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Ethics for the New Millennium Paperback – May 1, 2001
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His medicine isn't always easy to swallow, however, for it demands of the reader more than memorizing precepts or positing hypothetical dilemmas. The Nobel Peace laureate invites us to recognize certain basic facts of existence, such as the interdependence of all things, and from these to recalibrate our hearts and minds, to approach all of our actions in their light. Nothing short of an inner revolution will do. Basic work is required in nurturing our innate tendencies to compassion, tolerance, and generosity. And at the same time, "we need to think, think, think ... like a scientist," reasoning out the best ways to act from a principle of universal responsibility. Like a merging of the care and compassion of Jesus, the cool rationality of the Stoics, the moral program of Ben Franklin, and the psychology of William James, Ethics for the New Millennium is a plea for basic goodness, a blueprint for world peace. --Brian Bruya --This text refers to an out of print or unavailable edition of this title.
From Publishers Weekly
Copyright 1999 Reed Business Information, Inc. --This text refers to an out of print or unavailable edition of this title.
Top Customer Reviews
The Dalai Lama makes a very clear connection between human happiness and what he calls inner discipline. He also makes clear that it is not really meaningful to speak of compassion except in the context of self-restraint. This shows that Buddhism is much more than the feel-good religion it is sometimes taken for in the west. It also shows that Buddhist ethical thinking is much closer to traditional Judeao-Christian and even Catholic social teaching than one might suppose. In fact when this is taken on board it becomes much easier to understand the Dalai Lama's near insistence that people stick to the religious tradition of their own culture.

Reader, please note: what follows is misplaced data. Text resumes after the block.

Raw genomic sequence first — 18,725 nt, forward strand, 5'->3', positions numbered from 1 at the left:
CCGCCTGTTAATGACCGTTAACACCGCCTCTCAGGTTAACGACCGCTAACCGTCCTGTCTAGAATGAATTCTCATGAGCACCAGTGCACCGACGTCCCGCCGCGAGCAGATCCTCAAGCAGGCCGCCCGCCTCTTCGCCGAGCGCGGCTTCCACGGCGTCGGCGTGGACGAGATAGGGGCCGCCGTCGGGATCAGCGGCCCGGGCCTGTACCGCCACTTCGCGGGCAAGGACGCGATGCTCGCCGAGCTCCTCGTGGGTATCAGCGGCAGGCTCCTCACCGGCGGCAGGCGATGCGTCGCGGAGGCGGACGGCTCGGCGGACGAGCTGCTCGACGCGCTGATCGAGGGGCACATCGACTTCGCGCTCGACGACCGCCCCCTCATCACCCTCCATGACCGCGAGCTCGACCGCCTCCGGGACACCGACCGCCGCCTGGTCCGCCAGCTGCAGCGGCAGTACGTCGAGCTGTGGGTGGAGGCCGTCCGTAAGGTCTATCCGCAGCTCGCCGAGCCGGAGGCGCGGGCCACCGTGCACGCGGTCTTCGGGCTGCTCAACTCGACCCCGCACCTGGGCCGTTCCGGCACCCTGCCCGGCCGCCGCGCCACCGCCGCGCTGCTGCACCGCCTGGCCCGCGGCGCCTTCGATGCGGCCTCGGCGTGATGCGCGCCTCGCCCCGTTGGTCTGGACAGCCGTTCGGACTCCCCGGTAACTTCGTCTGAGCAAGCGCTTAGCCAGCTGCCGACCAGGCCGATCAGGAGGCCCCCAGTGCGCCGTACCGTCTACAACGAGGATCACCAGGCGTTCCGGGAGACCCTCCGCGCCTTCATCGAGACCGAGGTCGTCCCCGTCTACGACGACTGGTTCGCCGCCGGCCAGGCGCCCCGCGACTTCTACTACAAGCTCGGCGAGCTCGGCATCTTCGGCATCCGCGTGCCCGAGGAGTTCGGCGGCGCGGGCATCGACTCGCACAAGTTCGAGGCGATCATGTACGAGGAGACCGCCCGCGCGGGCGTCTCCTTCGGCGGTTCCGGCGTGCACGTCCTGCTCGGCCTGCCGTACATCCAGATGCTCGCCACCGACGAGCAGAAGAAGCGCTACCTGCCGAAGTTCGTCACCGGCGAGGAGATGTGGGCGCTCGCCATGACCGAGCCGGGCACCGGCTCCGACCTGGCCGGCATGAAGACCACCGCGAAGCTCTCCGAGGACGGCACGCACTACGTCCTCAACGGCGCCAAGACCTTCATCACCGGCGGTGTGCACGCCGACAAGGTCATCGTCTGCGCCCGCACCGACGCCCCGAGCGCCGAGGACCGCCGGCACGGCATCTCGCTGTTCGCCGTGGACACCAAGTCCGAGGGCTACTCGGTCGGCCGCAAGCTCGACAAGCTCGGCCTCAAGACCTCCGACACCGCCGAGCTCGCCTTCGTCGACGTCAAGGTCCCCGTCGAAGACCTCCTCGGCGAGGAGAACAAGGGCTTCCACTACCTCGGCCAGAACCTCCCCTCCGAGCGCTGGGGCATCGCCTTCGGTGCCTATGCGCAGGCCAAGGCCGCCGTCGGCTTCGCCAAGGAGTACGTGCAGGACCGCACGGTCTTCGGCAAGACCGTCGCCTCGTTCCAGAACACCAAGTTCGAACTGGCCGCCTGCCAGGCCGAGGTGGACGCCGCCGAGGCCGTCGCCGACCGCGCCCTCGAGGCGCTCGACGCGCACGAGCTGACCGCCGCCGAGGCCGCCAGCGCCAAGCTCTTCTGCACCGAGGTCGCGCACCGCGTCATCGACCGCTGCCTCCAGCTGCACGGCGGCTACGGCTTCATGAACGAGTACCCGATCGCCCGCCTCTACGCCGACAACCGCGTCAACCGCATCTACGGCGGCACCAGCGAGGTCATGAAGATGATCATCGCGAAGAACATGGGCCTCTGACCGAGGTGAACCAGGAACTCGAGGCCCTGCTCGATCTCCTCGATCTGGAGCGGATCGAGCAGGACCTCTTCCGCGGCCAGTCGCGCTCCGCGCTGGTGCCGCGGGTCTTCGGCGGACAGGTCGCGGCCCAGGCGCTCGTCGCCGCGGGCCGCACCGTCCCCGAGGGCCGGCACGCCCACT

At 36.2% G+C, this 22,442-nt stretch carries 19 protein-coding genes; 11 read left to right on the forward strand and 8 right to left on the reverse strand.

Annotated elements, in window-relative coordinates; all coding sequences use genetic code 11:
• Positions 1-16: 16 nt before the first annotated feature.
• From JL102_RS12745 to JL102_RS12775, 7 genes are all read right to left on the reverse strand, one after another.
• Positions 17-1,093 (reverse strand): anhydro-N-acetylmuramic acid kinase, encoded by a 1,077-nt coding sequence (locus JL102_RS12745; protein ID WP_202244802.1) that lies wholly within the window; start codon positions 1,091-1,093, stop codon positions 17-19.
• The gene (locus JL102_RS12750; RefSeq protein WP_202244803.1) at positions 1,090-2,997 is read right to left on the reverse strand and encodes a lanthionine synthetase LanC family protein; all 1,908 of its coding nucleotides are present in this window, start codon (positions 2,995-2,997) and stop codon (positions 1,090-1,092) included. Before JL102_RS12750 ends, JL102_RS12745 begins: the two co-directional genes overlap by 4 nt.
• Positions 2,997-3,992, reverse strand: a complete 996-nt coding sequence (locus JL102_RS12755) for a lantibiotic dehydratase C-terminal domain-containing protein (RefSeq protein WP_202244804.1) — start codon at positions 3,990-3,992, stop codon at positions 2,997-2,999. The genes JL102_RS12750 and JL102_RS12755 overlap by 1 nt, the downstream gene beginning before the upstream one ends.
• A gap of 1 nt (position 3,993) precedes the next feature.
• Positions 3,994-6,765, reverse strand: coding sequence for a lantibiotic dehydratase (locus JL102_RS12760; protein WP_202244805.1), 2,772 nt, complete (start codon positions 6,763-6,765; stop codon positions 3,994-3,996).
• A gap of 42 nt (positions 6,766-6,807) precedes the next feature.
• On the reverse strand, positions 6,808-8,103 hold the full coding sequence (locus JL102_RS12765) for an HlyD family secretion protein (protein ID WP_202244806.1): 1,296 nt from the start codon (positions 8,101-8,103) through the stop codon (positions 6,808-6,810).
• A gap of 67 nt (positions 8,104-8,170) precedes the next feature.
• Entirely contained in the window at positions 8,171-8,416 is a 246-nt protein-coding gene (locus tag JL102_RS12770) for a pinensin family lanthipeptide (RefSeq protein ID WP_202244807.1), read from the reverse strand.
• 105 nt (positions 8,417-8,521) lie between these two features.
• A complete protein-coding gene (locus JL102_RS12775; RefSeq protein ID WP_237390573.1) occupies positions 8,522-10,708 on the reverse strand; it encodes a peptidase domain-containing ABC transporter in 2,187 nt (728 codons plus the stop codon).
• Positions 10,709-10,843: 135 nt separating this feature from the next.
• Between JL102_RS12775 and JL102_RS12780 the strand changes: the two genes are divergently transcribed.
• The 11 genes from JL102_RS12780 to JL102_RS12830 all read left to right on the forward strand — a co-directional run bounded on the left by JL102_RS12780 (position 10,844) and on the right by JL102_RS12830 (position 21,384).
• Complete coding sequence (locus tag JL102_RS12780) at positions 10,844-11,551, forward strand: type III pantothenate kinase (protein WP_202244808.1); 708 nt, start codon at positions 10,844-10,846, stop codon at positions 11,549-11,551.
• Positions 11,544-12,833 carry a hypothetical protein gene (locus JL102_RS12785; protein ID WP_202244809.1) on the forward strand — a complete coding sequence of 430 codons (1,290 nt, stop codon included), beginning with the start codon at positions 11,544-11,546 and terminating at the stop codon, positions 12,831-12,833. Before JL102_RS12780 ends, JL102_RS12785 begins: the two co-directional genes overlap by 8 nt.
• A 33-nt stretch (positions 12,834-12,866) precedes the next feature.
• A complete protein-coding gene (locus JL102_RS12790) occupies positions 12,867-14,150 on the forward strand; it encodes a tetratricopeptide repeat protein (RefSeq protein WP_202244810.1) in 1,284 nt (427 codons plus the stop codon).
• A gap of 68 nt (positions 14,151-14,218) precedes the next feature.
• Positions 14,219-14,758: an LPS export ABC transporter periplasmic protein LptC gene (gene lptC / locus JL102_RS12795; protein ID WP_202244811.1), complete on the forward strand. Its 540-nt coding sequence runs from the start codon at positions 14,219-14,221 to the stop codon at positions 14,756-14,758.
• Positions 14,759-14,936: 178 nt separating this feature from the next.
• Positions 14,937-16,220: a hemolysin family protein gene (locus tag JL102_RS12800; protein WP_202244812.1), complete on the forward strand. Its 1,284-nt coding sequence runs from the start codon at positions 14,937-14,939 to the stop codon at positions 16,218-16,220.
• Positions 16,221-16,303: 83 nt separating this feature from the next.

One of the most remarkable things about this book is his assertion that each of the major faith traditions are effective means of attaining human happiness. Stranger still for a major religious leader is his statement that, although religion is helpful, it is not actually essential if we are to be happy. What is essential is that we develop what he calls our basic human qualities. The first of these are love and compassion, but he also talks a lot about patience, tolerance, generosity and humility - each of which presuppose a degree of self discipline.
It is tempting to write the Dalai Lama off as an oddity - especially given the way he seems all too ready to cosy up to celebrities. But reading this book, you begin to get the feeling that there really is something going on inside his head. In none of his other books have I been able to detect the intelligence, the cogence and the incisiveness that is so obvious even through the sometimes mangled translations when you see him in the flesh.
As a would-be Catholic I can also say that the Dalai Lama's spiritual teachings are as relevant as any from within my own tradition. Is there any way the Pope could make him a Cardinal!?
Most Recent Customer Reviews
He postulates we are happiest when caring about others rather than ourselves.Read more